INDIANAPOLIS -- Thursday is the deadline for North American cities to submit their bid to be the next location for Amazon's second headquarters, and three Indiana regions are hoping to be chosen.
The city that gets the Amazon headquarters will bring as many as 50,000 jobs to the area. Amazon says its second headquarters will be an equal to the first, which is in Seattle.
Amazon is looking at a location with "strong local and regional talent," according to its website. Three Indiana regions are submitting a bid for the new headquarters -- Indianapolis, Jeffersonville and Gary.
The state is supporting all three proposals, Gov. Eric Holcomb said.
"Whether it's Fort Wayne, or Jeffersonville, or Gary, or places in between throughout our state, I'm really proud of the work that's occurred in three different regions, in northwest Indiana, here in central Indiana and down in southeast Indiana," Holcomb said. "There will be three different packages sent to Amazon for their review."
Indianapolis officials have been pretty quiet about the fight to get the new headquarters to the Circle City.
At least, quieter than many other cities across the country.
A southern Arizona development group delivered a 21-foot cactus to Amazon, trying to woo the company to Tucson, Arizona. Amazon donated it to a museum.
The city of Stonecrest, Georgia voted to change its name to Amazon if it gets chosen as the new location.
Even Gary, Indiana has made a few public moves to try and get Amazon's attention.
The city took out an ad in the New York Times for a letter to Jeff Bezos, Amazon's CEO.
"My name is Gary and I am a legacy city in the northwest corner of Indiana," the letter reads. "I know locating to me may seem far-fetched. But 'far-fetched' is what we do in America."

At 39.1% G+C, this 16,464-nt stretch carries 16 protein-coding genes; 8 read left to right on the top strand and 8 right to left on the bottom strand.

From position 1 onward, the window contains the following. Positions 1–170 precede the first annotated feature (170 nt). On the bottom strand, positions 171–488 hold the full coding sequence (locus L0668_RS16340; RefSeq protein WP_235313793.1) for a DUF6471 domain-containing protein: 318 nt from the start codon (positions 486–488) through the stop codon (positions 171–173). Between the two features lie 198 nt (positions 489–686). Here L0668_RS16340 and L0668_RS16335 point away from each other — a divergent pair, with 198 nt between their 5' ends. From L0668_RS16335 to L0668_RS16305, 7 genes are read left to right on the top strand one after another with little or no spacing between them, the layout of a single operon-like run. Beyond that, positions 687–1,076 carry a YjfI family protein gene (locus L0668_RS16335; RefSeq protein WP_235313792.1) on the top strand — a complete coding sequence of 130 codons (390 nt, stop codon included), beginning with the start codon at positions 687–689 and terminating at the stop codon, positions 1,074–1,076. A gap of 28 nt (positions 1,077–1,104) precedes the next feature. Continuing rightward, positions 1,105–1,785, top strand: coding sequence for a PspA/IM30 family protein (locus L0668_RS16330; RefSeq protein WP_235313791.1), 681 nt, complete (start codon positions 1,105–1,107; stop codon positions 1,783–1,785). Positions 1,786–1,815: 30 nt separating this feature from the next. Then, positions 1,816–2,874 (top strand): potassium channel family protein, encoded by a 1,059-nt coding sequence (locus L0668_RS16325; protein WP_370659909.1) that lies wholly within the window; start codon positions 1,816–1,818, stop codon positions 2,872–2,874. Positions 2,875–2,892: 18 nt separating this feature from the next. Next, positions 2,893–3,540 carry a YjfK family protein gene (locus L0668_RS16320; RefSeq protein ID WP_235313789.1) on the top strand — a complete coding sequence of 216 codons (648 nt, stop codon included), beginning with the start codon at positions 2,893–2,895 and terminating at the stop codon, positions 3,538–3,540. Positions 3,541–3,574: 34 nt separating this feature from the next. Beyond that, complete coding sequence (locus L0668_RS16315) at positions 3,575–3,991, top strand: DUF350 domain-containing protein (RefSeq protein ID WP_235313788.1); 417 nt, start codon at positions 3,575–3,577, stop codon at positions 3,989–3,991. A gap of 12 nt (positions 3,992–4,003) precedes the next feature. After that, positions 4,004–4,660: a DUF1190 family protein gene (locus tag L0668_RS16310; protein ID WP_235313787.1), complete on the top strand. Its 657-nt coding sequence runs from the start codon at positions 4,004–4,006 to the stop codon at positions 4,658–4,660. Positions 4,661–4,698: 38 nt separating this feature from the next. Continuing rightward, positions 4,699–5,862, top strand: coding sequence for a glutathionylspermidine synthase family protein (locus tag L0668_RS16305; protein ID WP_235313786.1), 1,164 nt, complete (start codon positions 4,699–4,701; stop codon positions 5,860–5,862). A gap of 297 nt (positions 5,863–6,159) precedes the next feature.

But don't expect Indiana's capital city to suddenly change its name.
"We'll treat these like every package we submit," Holcomb said. "We're very confident about how attractive this is. Our incentives from a state perspective will be in line with what we've done in the past and continue to do in the future."
Holcomb has laid out the pitch for why Amazon should choose Indiana:
"We're a state that really stands out. Not just with all of our No. 1 rankings in the Midwest and being a top state in the country, but all around the world and in the country know that Indiana is a place of stability, of predictability, of certainty. You can't put a price tag on that, although you could say that if you fly over Indiana, it's going to cost you money. We've become a place where businesses are located, but they locate and grow."
Amazon says its investments in Seattle over the past few years have generated $38 billion into the city's economy, so hundreds of cities are submitting bids.
The company will be announcing its decision sometime in 2018. In the meantime, Indiana officials will be waiting patiently.
"We'll continue to be by the phone, looking for any information they may need to help them make the best decision they can, and we think the wisest one will be in Indiana," Holcomb said.